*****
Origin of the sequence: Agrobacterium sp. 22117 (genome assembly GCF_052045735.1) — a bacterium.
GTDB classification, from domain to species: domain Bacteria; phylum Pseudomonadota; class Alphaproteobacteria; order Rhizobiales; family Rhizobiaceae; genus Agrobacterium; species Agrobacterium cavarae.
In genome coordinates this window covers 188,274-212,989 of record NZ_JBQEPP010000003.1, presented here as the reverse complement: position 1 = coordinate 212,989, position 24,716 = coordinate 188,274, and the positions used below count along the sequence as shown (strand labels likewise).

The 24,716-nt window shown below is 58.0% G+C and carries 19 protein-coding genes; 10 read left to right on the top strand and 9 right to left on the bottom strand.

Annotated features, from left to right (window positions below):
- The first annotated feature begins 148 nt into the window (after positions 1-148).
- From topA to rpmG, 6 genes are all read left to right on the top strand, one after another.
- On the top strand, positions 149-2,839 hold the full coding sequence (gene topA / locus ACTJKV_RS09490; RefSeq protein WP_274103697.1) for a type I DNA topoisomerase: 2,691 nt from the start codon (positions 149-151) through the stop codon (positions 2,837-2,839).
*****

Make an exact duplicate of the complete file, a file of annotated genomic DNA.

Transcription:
Origin of the sequence: Agrobacterium sp. 22117 (genome assembly GCF_052045735.1) — a bacterium.
GTDB classification, from domain to species: domain Bacteria; phylum Pseudomonadota; class Alphaproteobacteria; order Rhizobiales; family Rhizobiaceae; genus Agrobacterium; species Agrobacterium cavarae.
In genome coordinates this window covers 188,274-212,989 of record NZ_JBQEPP010000003.1, presented here as the reverse complement: position 1 = coordinate 212,989, position 24,716 = coordinate 188,274, and the positions used below count along the sequence as shown (strand labels likewise).

The 24,716-nt window shown below is 58.0% G+C and carries 19 protein-coding genes; 10 read left to right on the top strand and 9 right to left on the bottom strand.

Annotated features, from left to right (window positions below):
- The first annotated feature begins 148 nt into the window (after positions 1-148).
- From topA to rpmG, 6 genes are all read left to right on the top strand, one after another.
- On the top strand, positions 149-2,839 hold the full coding sequence (gene topA / locus ACTJKV_RS09490; RefSeq protein WP_274103697.1) for a type I DNA topoisomerase: 2,691 nt from the start codon (positions 149-151) through the stop codon (positions 2,837-2,839).